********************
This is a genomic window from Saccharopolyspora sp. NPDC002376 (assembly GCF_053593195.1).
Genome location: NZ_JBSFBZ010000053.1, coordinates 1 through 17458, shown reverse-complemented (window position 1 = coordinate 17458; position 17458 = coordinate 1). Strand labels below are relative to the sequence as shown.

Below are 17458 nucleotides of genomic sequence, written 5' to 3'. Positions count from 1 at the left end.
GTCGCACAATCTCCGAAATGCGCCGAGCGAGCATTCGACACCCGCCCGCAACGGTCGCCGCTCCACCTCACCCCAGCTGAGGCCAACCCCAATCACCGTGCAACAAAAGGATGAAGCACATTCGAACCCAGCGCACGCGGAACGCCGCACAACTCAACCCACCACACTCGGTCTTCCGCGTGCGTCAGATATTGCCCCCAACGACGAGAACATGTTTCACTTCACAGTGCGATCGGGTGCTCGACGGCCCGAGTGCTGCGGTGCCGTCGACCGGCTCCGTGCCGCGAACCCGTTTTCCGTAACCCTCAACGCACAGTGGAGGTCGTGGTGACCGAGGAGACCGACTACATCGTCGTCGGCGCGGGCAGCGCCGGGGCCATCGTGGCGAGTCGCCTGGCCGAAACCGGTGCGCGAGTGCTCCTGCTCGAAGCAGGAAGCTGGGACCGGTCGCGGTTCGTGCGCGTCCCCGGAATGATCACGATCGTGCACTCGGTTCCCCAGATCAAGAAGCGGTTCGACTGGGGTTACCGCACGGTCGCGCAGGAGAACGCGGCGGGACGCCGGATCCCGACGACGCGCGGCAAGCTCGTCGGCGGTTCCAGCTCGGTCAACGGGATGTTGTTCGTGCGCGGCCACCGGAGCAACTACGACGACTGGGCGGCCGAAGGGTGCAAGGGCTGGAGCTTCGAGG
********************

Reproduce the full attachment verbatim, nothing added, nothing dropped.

This is a genomic window from Saccharopolyspora sp. NPDC002376 (assembly GCF_053593195.1).
Genome location: NZ_JBSFBZ010000053.1, coordinates 1 through 17458, shown reverse-complemented (window position 1 = coordinate 17458; position 17458 = coordinate 1). Strand labels below are relative to the sequence as shown.

Below are 17458 nucleotides of genomic sequence, written 5' to 3'. Positions count from 1 at the left end.
GTCGCACAATCTCCGAAATGCGCCGAGCGAGCATTCGACACCCGCCCGCAACGGTCGCCGCTCCACCTCACCCCAGCTGAGGCCAACCCCAATCACCGTGCAACAAAAGGATGAAGCACATTCGAACCCAGCGCACGCGGAACGCCGCACAACTCAACCCACCACACTCGGTCTTCCGCGTGCGTCAGATATTGCCCCCAACGACGAGAACATGTTTCACTTCACAGTGCGATCGGGTGCTCGACGGCCCGAGTGCTGCGGTGCCGTCGACCGGCTCCGTGCCGCGAACCCGTTTTCCGTAACCCTCAACGCACAGTGGAGGTCGTGGTGACCGAGGAGACCGACTACATCGTCGTCGGCGCGGGCAGCGCCGGGGCCATCGTGGCGAGTCGCCTGGCCGAAACCGGTGCGCGAGTGCTCCTGCTCGAAGCAGGAAGCTGGGACCGGTCGCGGTTCGTGCGCGTCCCCGGAATGATCACGATCGTGCACTCGGTTCCCCAGATCAAGAAGCGGTTCGACTGGGGTTACCGCACGGTCGCGCAGGAGAACGCGGCGGGACGCCGGATCCCGACGACGCGCGGCAAGCTCGTCGGCGGTTCCAGCTCGGTCAACGGGATGTTGTTCGTGCGCGGCCACCGGAGCAACTACGACGACTGGGCGGCCGAAGGGTGCAAGGGCTGGAGCTTCGAGG